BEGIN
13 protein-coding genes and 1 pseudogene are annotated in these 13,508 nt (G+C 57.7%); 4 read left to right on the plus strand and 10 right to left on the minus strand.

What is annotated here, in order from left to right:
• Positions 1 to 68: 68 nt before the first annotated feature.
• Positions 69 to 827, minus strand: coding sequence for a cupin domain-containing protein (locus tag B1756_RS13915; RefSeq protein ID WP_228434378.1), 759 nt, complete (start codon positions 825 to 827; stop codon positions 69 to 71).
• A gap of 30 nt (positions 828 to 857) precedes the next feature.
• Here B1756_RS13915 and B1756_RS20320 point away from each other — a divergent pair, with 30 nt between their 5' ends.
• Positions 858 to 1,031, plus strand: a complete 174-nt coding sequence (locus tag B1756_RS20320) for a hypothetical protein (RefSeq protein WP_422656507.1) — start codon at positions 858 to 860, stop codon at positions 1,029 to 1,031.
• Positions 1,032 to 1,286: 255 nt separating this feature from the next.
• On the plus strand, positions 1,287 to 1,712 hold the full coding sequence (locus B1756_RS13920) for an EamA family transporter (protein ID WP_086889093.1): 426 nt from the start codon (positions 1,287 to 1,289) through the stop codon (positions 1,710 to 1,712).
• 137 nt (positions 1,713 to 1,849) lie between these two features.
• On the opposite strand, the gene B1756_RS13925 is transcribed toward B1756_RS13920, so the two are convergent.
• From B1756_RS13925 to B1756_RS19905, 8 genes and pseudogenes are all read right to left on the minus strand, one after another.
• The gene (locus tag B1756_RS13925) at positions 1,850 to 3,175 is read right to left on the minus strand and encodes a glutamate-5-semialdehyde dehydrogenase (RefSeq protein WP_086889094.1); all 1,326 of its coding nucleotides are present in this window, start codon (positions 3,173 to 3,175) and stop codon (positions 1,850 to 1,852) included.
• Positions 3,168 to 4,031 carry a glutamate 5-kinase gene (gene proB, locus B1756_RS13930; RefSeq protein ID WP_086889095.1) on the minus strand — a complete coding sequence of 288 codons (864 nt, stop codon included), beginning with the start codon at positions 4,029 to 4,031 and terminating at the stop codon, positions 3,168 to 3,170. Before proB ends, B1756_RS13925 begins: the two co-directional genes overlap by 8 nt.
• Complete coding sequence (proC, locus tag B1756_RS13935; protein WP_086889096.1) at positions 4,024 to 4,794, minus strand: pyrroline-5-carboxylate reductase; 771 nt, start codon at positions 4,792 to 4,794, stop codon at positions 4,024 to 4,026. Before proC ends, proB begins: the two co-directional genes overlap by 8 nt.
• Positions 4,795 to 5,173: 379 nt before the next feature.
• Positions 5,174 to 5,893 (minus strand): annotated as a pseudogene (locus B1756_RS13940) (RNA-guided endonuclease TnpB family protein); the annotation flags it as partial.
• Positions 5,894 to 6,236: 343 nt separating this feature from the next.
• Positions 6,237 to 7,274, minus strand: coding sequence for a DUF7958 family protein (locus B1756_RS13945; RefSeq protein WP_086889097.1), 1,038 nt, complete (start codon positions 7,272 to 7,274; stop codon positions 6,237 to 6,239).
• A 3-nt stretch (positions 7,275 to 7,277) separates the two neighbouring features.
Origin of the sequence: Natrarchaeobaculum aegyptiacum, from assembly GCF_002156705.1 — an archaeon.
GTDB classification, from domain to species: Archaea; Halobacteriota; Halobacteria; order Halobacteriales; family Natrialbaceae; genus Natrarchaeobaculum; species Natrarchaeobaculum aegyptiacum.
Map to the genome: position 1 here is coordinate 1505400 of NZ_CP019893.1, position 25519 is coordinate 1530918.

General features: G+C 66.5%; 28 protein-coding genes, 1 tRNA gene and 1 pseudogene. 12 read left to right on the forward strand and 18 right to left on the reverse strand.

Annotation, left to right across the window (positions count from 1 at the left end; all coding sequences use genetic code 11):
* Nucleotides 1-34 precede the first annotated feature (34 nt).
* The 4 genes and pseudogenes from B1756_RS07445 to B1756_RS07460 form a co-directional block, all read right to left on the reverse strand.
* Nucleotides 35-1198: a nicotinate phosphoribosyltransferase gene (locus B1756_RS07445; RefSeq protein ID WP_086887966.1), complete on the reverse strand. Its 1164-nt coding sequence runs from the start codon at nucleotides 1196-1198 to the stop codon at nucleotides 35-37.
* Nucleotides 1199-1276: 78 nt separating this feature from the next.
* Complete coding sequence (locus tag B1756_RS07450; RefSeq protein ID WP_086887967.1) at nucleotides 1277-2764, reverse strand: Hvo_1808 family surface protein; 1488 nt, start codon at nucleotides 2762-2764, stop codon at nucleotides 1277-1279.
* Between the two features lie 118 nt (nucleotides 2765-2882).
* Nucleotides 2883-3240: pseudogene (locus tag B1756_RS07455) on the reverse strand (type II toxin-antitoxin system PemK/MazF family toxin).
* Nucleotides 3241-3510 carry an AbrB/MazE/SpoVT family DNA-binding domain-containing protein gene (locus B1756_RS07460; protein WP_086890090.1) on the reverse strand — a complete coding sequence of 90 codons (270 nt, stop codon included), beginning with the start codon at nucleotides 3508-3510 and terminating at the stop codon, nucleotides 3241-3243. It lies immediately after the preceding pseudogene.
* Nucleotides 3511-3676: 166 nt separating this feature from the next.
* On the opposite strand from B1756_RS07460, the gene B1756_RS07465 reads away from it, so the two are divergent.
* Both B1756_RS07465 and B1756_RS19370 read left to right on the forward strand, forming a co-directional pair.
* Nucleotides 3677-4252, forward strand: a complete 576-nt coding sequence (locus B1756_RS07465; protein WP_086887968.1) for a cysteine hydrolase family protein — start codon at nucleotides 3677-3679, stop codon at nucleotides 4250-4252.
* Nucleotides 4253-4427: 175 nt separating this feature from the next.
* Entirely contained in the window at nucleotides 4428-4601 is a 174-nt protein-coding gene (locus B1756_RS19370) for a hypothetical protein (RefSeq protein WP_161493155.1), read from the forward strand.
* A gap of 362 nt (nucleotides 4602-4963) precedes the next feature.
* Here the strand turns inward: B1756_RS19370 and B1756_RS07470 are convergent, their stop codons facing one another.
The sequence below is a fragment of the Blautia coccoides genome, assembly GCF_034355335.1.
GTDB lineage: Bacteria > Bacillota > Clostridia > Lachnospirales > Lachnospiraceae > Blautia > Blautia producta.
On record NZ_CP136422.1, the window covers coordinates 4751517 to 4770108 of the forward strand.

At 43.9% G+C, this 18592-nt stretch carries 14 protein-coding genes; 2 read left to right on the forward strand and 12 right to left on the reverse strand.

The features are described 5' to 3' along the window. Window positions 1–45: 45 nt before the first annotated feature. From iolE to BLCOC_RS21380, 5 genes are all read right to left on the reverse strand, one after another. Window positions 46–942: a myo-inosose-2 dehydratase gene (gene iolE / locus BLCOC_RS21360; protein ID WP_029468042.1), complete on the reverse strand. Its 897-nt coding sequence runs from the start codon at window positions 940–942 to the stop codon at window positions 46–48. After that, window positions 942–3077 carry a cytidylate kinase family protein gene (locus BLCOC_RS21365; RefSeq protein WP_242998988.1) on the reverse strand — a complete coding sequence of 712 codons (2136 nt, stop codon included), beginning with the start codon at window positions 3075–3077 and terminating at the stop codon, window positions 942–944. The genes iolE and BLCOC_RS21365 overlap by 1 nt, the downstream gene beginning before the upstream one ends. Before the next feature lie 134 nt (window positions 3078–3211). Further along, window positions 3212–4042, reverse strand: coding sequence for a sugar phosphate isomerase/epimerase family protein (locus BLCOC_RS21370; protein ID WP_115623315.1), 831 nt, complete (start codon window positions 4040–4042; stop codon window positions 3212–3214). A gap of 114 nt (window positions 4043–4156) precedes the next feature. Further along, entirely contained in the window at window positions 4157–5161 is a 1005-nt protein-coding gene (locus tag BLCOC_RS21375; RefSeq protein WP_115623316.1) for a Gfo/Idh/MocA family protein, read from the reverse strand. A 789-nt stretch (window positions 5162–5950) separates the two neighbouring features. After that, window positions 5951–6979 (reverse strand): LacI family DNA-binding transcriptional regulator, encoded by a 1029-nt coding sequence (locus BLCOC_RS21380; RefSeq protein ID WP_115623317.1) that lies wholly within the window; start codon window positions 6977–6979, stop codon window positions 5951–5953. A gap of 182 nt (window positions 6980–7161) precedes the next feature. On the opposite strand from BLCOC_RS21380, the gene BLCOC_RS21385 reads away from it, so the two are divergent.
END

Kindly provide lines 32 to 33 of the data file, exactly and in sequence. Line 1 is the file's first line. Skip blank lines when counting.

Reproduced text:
* Nucleotides 2883-3240: pseudogene (locus tag B1756_RS07455) on the reverse strand (type II toxin-antitoxin system PemK/MazF family toxin).
* Nucleotides 3241-3510 carry an AbrB/MazE/SpoVT family DNA-binding domain-containing protein gene (locus B1756_RS07460; protein WP_086890090.1) on the reverse strand — a complete coding sequence of 90 codons (270 nt, stop codon included), beginning with the start codon at nucleotides 3508-3510 and terminating at the stop codon, nucleotides 3241-3243. It lies immediately after the preceding pseudogene.